GERD Symptoms

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GERD Symptoms - When to Seek Medical Help

Since you're reading this, you must be concerned about the dangers of incessant heartburn.

Here’s the best piece of advice anyone can give you:

  1. Turn off your computer.
  2. Gather your things.
  3. Head out the door.
  4. See your doctor - today!
On the other hand, if you're worried about a your spouse, child, or baby, Get whomever you’re worried about to the doctor ASAP.

If you think I’m being over dramatic, check out the dangers of untreated GERD - You don’t want to procrastinate or take any chances when it comes to your health or the health of a loved one.

To clarify your thinking, you need to know the difference between GERD and heartburn, as well as all the GERD Symptoms.


What are the GERD symptoms?

Here are the symptoms to look for:

  • Heartburn twice a week or more
  • Nighttime heartburn interferes with your lifestyle by lowering your daytime efficiency.
  • Chest pain. This may be a dull, heavy discomfort that spreads across the chest. This is probably heartburn, but it may be signs of a heart attack (see the topic under Acid Reflux Symptoms).
  • Trouble swallowing.
  • A feeling that you have something stuck in your throat.
  • A persistent cough.
  • Continuously having to swallow extra saliva (this is called water brash).
  • Frequent Nausea.
  • Sudden weight loss and/or diminished appetite.
  • Frequent bouts of diarrhea.
  • Your stools are black or bloody.
  • Troublesome sore throat, hoarseness or laryngitis.
Bottom line?

If you cut through all the medical information you can find on the web, one single fact emerges:

Acid is escaping from your stomach and attacking your esophagus.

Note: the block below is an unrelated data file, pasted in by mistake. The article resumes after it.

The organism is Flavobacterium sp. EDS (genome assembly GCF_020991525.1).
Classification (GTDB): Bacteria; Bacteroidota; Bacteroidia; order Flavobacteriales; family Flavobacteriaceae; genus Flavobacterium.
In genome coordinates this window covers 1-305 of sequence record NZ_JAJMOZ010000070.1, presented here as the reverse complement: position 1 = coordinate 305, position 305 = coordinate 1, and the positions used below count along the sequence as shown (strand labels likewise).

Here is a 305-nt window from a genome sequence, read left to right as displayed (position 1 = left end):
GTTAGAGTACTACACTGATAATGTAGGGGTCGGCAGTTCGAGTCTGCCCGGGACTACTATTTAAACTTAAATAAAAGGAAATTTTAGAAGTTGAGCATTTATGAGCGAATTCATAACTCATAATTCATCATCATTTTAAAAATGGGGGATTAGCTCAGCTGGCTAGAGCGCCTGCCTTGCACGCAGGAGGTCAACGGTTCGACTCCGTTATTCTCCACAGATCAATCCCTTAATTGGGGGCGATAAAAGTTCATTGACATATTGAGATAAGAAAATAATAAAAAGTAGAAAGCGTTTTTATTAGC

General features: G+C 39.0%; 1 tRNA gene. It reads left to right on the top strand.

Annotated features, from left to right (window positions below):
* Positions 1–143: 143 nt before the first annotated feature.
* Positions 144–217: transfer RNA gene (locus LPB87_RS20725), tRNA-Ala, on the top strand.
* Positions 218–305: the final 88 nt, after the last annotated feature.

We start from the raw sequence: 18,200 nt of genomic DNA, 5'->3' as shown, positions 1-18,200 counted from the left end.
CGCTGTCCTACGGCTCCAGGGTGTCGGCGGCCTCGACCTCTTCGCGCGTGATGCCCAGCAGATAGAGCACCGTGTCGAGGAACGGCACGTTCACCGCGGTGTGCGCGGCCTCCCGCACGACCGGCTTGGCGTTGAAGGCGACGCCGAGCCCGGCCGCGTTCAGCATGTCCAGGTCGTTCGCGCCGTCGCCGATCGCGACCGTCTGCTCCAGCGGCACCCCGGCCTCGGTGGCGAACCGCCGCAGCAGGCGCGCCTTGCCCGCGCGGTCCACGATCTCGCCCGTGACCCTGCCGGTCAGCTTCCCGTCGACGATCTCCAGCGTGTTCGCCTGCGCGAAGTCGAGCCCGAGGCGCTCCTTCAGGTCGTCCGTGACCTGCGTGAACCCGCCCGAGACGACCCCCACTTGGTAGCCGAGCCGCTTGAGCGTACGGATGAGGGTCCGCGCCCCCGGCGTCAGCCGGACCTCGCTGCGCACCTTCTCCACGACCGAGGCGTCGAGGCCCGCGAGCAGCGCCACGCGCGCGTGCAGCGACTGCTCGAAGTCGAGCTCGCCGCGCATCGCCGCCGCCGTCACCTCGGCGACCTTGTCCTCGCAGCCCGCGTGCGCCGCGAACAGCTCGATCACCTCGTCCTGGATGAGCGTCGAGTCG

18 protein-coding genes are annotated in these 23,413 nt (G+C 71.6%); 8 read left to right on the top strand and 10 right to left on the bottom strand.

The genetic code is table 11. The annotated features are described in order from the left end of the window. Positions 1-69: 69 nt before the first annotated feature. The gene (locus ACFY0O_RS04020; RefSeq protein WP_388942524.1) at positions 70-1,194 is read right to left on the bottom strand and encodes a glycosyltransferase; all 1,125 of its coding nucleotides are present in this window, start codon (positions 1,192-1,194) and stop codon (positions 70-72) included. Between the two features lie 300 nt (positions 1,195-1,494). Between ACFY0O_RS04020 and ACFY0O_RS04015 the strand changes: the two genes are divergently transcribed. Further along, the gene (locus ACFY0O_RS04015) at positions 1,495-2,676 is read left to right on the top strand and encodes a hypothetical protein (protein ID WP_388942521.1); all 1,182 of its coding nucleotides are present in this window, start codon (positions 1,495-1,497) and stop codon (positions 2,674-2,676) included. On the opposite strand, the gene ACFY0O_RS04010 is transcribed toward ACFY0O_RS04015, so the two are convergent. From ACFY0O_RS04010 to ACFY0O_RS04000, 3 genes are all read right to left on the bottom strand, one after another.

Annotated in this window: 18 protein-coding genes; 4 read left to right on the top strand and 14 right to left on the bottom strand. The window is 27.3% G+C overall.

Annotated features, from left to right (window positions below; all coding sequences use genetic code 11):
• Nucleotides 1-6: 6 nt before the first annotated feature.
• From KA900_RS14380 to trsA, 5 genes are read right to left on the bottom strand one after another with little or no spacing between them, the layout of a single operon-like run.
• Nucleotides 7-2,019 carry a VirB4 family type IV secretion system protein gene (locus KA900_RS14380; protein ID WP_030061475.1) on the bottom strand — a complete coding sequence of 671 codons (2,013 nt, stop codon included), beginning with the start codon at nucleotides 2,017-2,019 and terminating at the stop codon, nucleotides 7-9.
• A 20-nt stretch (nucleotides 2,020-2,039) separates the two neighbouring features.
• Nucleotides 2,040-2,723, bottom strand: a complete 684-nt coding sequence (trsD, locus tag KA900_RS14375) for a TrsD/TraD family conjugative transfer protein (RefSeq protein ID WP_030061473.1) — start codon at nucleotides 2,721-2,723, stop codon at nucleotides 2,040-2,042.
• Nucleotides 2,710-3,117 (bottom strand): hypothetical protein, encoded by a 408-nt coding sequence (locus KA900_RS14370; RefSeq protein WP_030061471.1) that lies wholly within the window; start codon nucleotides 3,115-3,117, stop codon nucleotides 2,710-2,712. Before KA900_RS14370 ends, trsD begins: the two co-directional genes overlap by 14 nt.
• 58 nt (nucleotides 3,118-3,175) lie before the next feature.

And there is only one thing that can cause GERD Symptoms, and that's a defective lower esophageal sphincter (LES).

As described in the above video, the food pipe or esophagus is a muscular tube extending from the throat to the stomach. There is a ring of muscle surrounding the pipe where it joins the stomach. This is called the lower esophageal sphincter (LES).

Mother Nature designed the LES to keep digestive acids from backing up into the esophagus and injuring it. In a healthy person the acids are kept at bay by the sphincter opening and closing, allowing food to pass through without acid escaping upwards.

In a GERD patient, the LES is defective, and this deficiency is often augmented by a hiatus hernia.

Many sufferers engage in a relentless
Internet hunt for effective remedies, and
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section, play an important part.


Other Causes and Treatment

A number of factors may cause GERD. Apart from lifestyle changes and adopting a sensible diet, there are a variety of medications and procedures that can ease GERD symptoms before lifestyle changes kick in.

For example, your digestive system may be producing too much acid. If this is the case, your doctor may recommend the temporary use of acid suppressants such as histamine-2 (H2) blockers or proton pump inhibitors (PPI's).

Once a balance has been restored, you should stop using PPI's - they can produce some nasty side effects.

There are a number of natural remedies that will allow you to taper off and finally quit this dangerous medication altogether.

If you have GERD, the problem with the LES could be augmented by one of three conditions:

  1. Sclerderma.
  2. Mixed connective tissue disease.
  3. Or as mentioned above, a hiatus hernia.
Of the three, a hiatus hernia is the most likely culprit and the easiest to correct. Non-evasive treatment usually helps, and this allows your system time to recover via the natural healing process.

In extreme cases, a surgical procedure such as the Nissen fundoplication may be called for.

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